Which was of course to (further) deregulate financial markets, sell of nationally owned industries to foreign financiers and introduce austerity measures aimed at restoring currencies. Most of the people advising this were (historically, socially, politically and Asia illiterate) MIT economics PHDs. The only reason why they do not ask the US to do the same thing is that it is too big too.

    Macroeconomists have a lot to answer for.

  11. A survey of US academic economists, which found that 36 thought the Obama fiscal stimulus reduced unemployment and only one thought otherwise'

    That is a really silly question. Totally meaningless. If I gave a homeless person some food, would he able to eat for the day? How will most people, economists or otherwise answer?

    The real question will it lead to a significant and sustainable rise in employment. Or will it make no headway in reducing long term unemployment and lead to permanent distortions and lower productivity and higher unemployment in the long run?

    Now a good selection of careful case studies rather than modern economic theory will give you better material to answer this question.

  12. Basically agree with Wren-Lewis and Krugman. The blog post mentions climate science and the problem there as with economics is that the science is facing resistance from money and ideology (anti-government, anti- democratic ideology.)

    Another analogous case in the U.S. is immunizations. Immunizations have been so successful at preventing outbreaks, that people have begun to forget about the dangers of outbreaks and doubt the efficacy or science of immunizations. So these diseases are making a comeback. Same with depressions and economics.

    The issue of UK austerity could be a matter of degrees. See this Beckworth post for the analogous US situation:

    The UK economy would be doing even better if not for fiscal austerity. Same with the U.S. economy. Policymakers wouldn't have had to lean so much on monetary policy and QE, the danger now being that the next recession or financial crisis will hit with rates already near the ZLB. Journalists should be able to understand that. But then again many are paid not to.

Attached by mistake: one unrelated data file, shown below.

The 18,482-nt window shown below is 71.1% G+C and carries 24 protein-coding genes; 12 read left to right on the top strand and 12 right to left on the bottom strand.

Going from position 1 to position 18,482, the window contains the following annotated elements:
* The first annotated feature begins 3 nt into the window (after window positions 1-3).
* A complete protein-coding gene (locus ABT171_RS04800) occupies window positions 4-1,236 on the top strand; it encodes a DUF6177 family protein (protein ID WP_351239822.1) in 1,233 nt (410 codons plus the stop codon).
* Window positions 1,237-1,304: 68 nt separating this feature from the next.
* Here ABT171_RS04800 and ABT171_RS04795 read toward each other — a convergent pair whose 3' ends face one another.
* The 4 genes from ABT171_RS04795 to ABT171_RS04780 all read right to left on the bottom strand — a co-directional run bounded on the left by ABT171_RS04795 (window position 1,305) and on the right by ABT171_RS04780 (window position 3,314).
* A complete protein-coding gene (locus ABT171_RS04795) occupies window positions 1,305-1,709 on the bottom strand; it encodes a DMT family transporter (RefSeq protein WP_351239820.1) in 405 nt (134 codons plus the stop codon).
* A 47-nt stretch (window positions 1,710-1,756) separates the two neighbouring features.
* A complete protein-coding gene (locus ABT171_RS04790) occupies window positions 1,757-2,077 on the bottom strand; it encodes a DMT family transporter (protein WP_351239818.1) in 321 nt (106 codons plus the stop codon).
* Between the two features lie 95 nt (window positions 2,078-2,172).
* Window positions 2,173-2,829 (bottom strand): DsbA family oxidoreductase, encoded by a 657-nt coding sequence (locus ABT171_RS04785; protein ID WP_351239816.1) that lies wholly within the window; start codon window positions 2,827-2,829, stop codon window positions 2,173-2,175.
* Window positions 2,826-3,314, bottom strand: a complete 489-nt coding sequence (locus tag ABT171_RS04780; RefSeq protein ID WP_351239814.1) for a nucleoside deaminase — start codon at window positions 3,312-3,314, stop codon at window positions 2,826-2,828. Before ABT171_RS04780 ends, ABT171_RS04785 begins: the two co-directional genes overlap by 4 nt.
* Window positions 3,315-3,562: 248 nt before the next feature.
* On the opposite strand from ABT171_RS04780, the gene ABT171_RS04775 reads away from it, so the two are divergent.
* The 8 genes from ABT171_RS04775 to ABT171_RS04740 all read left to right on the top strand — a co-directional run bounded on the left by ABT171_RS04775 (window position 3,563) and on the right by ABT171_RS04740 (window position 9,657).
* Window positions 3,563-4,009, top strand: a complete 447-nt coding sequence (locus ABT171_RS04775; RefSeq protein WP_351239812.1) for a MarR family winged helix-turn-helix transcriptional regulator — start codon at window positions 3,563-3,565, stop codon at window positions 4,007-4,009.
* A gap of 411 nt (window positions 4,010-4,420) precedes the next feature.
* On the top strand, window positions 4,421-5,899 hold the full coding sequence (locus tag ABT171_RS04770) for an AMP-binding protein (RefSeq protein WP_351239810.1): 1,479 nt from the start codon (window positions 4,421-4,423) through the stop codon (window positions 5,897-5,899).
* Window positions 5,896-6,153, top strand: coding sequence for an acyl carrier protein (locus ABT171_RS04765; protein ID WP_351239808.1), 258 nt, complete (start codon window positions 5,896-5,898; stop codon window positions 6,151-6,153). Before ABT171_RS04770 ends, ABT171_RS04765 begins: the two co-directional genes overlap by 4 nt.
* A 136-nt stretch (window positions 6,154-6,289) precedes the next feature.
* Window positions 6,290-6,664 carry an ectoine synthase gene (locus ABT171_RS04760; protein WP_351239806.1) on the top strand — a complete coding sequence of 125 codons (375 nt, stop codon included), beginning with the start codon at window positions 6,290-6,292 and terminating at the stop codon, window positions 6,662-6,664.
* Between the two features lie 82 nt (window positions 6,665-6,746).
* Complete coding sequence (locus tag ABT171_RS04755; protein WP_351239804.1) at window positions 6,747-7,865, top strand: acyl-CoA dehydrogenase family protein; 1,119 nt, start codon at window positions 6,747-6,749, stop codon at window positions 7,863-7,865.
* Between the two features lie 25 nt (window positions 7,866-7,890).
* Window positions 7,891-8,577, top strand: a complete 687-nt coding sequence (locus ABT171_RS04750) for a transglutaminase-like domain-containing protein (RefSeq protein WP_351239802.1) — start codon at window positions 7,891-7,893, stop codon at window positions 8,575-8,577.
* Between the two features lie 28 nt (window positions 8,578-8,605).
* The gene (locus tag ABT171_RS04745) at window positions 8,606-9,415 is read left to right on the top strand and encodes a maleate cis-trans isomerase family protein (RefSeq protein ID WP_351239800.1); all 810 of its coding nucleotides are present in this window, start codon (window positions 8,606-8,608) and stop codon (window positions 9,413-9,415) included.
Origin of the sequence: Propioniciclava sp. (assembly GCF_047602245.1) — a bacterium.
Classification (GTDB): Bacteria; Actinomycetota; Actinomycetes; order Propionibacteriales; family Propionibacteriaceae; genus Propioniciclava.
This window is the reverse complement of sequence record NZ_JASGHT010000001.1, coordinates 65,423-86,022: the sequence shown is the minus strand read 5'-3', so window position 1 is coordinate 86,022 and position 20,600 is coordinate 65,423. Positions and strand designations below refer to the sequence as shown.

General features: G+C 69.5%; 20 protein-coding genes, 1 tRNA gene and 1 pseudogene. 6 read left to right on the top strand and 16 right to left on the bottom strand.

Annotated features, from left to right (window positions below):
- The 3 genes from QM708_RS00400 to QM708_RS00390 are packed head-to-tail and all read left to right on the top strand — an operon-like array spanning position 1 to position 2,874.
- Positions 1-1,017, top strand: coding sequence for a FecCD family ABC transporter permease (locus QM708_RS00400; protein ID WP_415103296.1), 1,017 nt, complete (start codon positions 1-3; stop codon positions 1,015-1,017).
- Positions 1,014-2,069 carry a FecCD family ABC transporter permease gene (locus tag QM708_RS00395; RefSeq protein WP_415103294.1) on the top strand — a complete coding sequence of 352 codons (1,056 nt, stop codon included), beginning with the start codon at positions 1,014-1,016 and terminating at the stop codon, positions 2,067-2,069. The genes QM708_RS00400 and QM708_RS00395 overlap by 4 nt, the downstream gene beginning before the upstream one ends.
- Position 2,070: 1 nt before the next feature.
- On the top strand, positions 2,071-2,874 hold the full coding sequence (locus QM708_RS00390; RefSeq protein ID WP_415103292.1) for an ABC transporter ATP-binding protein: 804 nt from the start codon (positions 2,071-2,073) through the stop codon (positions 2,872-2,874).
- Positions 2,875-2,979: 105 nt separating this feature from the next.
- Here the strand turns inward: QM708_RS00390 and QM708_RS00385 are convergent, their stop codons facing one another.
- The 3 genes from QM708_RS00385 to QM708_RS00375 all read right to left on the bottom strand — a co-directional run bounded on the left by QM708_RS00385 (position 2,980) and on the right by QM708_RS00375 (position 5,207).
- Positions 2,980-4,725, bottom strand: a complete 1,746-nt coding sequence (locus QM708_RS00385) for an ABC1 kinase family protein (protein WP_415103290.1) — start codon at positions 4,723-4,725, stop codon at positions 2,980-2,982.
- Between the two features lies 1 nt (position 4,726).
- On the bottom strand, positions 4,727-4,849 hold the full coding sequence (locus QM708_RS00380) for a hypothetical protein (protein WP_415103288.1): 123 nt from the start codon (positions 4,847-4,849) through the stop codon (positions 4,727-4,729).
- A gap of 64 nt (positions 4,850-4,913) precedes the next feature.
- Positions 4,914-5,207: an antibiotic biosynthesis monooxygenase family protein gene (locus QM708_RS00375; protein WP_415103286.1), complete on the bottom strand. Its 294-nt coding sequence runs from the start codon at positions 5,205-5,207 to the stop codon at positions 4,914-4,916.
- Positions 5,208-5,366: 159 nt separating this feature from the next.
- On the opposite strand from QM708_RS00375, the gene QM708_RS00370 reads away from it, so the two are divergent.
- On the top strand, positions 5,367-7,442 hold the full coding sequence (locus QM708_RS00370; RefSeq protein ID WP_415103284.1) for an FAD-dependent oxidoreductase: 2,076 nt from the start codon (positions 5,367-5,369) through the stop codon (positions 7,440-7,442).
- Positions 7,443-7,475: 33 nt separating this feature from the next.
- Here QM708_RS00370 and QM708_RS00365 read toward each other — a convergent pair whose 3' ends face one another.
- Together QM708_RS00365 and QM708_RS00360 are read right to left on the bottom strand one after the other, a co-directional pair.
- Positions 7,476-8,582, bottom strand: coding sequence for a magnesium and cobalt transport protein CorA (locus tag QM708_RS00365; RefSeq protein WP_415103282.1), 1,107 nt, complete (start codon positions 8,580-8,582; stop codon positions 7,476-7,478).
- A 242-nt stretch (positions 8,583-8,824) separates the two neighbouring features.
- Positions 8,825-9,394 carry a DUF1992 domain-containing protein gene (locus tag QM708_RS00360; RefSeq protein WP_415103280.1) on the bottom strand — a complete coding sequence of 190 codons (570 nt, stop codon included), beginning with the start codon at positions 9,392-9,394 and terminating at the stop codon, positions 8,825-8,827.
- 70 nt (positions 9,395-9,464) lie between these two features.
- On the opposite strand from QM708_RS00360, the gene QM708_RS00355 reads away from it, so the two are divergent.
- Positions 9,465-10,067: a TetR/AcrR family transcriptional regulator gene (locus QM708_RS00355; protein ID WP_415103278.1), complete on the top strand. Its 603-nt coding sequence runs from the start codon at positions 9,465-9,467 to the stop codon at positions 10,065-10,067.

At the Financial Times, I like Gillian Tett, Gavyn Davies, Martin Wolf and FT Alphaville. Chris Giles not so much. His hatchet job on Piketty was a joke.

    And the FT had this interesting story where the Bundesbank is finally listening to the consensus of economists:

    "The Bundesbank has backed the push by Germany’s trade unions for inflation-busting wage settlements, in a remarkable shift in stance from a central bank famed for its tough approach to keeping prices in check.

    Jens Ulbrich, the Bundesbank’s chief economist, told Spiegel, a German weekly, that recently agreed pay rises of more than 3 per cent were welcome, despite being above the European Central Bank’s inflation target of below but close to 2 per cent."

    9 times out of 10, "Anonymous" has the worst comments.

  13. This post is disturbing. We are starting to see a return to the hubris we saw before 2008. No doubt this comfortable and congenial clique thinks that macroeconomics is "in pretty good shape".

    1. What's disturbing is that conservatives haven't learned anything. Policymakers listened to macro when they wanted to stop the crisis and turn things around. Then they stopped listening and turned to austerity. The problem isn't macro, it's the policymakers.

    2. When economists say there is a consensus. Like they did here in Nov 2007.

      It is time to run for cover. That monetary policy consensus was like the 1990s Washington Consensus. A lot of the problems really came down to mathematical rigour trumping widely and deeply informed analysis.

      Right now pluralism, not consensus, is what is needed in macroeconomics.

    3. Understand the difference between consensus on monetary policy, and consensus on financial regulation. The former, which the paper you refer to describes, still holds.

    4. The consensus I talk about here is that fiscal stimulus reduces unemployment. So calls for pluralism in this context is that we should instead listen to Austrians who say it has no effect?

    5. The answer Simon is yes, in addition to what other schools of thought have to say on the matter. I think what Jamie and others on here dislike is group think which leads to a fad-prone subject. (My guess is that Jamie is a humanities guy rather than an applied mathematician - they seem more likely to be able to accept that the truth is often what you make of it.) It is the job of academics to discuss all the explanations and options. After critical analysis of all of them, sure they can recommend. It is then the job of the policy maker to decide which one to run with after they know all the arguments.